I'm not a superwoman. Perhaps there are women out there who work full-time outside the home, and whose homes are still clean and immaculate and who put three good homemade meals on the table every day. I know in many cases it's a façade of having it all, which is hiding severe burn-out and incapability to spend time with family. Perhaps for some it does work and it's all peachy. I know I could never do that, and there's no shame in it.
A more realistic picture, in my opinion, would be that of a woman who works because she has to, doesn't like it much, but does the best she can with what she has. If it's you, my heart goes out to you. It's beyond difficult, and there is always a price. What annoys me is the insistence that no, there is no price and women can juggle it all with no adverse effects to their peace of mind, their home life, or their family.
In the land of idealistic egalitarianism, both spouses work the same number of hours and spend the same amount of time on childcare and household chores. But in real life, it rarely works. Feminists can shout themselves hoarse about how unfair it is that their ideals don't work because men aren't prepared to pull their share of "the second shift", but personally, what interests me more is the situation in real life, and in real life, egalitarian job division doesn't work. Does tradition play a part in it? For sure, but it's not all.
Men and women are simply wired differently. The Almighty made us differently. Women are more inclined to take care of the home, a perfectly healthy and natural instinct of a nesting mother. Even if the number of good homemakers has dramatically declined, it doesn't mean women now feel comfortable in neglected surroundings.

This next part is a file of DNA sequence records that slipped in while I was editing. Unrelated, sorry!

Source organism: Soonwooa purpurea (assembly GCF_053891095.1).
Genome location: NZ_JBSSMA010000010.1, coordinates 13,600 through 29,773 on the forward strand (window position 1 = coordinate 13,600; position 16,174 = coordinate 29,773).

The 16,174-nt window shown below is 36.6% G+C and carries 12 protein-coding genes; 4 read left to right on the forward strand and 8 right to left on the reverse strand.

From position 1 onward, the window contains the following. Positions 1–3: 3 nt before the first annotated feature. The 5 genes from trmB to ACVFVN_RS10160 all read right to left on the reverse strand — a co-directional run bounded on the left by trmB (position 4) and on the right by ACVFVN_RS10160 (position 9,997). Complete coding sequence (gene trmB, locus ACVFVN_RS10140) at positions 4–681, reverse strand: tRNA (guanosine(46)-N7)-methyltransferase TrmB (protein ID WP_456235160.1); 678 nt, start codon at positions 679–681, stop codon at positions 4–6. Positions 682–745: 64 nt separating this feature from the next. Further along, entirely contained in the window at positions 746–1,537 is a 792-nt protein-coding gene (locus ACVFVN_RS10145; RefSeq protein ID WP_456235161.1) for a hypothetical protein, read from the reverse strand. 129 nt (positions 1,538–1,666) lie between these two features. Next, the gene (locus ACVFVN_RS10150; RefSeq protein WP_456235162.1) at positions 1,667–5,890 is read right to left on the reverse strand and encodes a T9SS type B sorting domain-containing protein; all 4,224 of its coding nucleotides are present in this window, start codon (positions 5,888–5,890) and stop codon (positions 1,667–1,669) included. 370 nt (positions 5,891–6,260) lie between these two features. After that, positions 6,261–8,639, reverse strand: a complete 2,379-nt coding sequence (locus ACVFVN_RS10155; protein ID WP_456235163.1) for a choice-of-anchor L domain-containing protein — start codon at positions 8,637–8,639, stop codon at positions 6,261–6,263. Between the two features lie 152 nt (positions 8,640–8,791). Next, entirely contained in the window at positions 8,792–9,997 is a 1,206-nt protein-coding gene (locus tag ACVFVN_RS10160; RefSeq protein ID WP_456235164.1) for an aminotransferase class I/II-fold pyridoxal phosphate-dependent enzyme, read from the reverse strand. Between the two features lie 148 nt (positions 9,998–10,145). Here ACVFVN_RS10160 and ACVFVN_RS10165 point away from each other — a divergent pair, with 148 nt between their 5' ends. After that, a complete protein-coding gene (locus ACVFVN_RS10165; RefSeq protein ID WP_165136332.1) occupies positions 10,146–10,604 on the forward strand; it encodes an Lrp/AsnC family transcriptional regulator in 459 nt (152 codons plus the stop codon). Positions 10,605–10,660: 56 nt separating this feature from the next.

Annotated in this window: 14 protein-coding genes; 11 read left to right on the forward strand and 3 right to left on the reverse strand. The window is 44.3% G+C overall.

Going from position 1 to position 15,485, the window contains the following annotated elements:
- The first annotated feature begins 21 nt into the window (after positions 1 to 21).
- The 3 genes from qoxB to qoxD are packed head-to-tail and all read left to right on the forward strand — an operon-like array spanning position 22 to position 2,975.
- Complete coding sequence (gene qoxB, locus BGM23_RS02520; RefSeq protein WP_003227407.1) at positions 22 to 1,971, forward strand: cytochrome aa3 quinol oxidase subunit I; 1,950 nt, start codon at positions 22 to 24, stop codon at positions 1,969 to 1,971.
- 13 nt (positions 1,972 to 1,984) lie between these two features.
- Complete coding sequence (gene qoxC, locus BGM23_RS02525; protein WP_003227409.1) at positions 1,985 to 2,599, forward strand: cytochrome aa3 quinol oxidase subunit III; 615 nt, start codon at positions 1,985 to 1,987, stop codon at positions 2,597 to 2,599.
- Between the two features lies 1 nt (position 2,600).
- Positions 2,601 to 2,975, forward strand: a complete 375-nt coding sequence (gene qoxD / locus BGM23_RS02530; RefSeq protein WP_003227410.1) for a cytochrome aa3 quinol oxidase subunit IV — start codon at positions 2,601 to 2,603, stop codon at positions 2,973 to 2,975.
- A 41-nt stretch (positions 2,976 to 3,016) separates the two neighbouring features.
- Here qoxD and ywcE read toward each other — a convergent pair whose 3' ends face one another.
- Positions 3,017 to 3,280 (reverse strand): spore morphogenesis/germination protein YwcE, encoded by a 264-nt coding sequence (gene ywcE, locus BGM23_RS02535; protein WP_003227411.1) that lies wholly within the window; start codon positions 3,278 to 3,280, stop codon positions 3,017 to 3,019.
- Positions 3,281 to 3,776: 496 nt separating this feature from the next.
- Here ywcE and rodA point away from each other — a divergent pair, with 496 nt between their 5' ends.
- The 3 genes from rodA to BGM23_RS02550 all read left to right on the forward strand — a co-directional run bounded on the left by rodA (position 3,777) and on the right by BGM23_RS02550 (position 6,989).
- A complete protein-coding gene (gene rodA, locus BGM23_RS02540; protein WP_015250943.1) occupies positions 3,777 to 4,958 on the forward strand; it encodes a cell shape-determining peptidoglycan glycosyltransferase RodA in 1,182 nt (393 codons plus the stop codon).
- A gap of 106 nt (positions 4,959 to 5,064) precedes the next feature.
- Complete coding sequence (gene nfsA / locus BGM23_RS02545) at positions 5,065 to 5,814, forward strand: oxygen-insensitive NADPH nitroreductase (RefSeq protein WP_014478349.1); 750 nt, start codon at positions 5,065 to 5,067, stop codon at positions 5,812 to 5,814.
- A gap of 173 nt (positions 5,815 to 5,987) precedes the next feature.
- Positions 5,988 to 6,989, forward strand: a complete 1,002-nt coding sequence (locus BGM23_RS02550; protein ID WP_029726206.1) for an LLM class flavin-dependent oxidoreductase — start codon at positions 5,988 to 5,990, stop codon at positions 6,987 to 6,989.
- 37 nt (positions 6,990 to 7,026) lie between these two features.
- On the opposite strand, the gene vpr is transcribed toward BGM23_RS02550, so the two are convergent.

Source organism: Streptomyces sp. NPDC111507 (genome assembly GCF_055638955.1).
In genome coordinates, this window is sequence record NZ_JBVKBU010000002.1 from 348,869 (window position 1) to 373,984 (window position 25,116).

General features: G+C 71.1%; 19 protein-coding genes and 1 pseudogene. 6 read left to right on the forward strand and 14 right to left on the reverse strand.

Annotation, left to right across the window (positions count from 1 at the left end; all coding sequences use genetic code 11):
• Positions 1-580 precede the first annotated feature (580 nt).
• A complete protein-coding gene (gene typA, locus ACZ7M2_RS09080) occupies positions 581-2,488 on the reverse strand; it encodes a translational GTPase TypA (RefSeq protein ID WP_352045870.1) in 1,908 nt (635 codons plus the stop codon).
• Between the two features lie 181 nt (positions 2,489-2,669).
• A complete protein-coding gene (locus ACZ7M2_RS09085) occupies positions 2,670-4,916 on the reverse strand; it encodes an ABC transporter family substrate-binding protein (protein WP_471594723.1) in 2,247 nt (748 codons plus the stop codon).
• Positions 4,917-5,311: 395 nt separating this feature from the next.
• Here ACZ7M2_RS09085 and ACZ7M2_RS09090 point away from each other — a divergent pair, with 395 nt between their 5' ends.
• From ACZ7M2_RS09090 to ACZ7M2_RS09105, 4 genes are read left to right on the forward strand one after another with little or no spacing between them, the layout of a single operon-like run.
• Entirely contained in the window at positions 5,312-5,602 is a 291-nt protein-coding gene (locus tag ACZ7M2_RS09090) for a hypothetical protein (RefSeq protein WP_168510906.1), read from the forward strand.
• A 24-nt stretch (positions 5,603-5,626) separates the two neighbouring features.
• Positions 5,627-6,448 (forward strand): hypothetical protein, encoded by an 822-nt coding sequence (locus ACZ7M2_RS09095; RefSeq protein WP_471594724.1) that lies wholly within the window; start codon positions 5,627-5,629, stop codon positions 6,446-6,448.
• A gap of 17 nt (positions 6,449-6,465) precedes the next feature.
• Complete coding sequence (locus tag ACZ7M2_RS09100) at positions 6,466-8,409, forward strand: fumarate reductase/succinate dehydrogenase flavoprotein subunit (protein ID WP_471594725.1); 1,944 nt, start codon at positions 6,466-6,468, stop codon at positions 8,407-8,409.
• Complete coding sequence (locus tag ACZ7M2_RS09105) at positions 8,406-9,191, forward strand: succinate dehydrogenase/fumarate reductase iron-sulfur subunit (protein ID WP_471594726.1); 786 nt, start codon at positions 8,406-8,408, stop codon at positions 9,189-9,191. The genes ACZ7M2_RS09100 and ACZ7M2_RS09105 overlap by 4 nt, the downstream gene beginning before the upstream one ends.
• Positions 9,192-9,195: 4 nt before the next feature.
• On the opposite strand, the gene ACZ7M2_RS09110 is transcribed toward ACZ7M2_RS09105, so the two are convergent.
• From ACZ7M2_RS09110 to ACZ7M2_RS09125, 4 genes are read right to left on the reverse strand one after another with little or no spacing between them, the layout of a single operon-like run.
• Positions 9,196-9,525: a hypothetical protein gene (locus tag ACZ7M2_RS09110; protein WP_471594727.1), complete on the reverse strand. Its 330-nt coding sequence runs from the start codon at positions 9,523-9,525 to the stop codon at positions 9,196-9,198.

If my husband has to stay alone with Shira for a few hours, he won't be inclined to multitask around the house and do whatever needs to be done. He is willing to help out if it is needed, but the home is mainly my territory and will remain so even if I busy myself elsewhere. Women nest, men usually don't. Women, generally, have more patience with the countless mundane details of family life. We can tear our hair out because of it and say it's a despicable notion that must be eradicated at all costs. Or we can adapt ourselves to reality.
Yes, we can learn to live with how the Almighty made us, and have a beautiful life once we have achieved a sense of peace about the fact that men are men, women are women, and we are differently suited for different tasks, and there's nothing wrong with delegating what must be done to the one who will do it better.
Feminists can boast that women now comprise half of the work force, but men are still in the overwhelming majority of top-rank jobs. That's because even though families have fallen in the trap of the second income, as a rule, wives choose positions that are more about communication, not competition. Around here at least, it's common for women to be teachers, nurses and secretaries. Women choose jobs that are less competitive, that might allow them to work part time, that are close to home. No wonder so many of them earn so little compared to their husbands. The wage gap is not a patriarchal creation. It's a result of the natural inclinations of men and women.
You can give a woman scholarships and tell her how talented she is and how she should advance herself for her own benefit and for the good of the community. You can't stop her doing whatever she can to make her home life at least bearable, which for many means taking a job that will be more family friendly. I know so many, who have acquired lofty degrees, and a couple of years later, have re-trained as teachers to get more flexibility and more time off.
"It's a good job for a mother", I have heard people say in disdain in such cases. What they truly mean to say is "We understand it's a dead-end job that she's taking to have more time for her family. Her career has ended. What a pity." But truthfully, I doubt there is a job that is "good for a mother", unless we're talking of the primary mission of wifehood, motherhood and homemaking.
I'm convinced: some rational thinking, a re-forming of priorities, a doable effort – and many women can come home. The homecoming revolution might start with those who earn significantly less than their husbands and who don't find particular interest in their jobs. If they will return home, it will create a vibrant community of homemakers which will make it easier and more acceptable for other women to come home as well. Just think how wonderful it can be for all women who have a heart for home.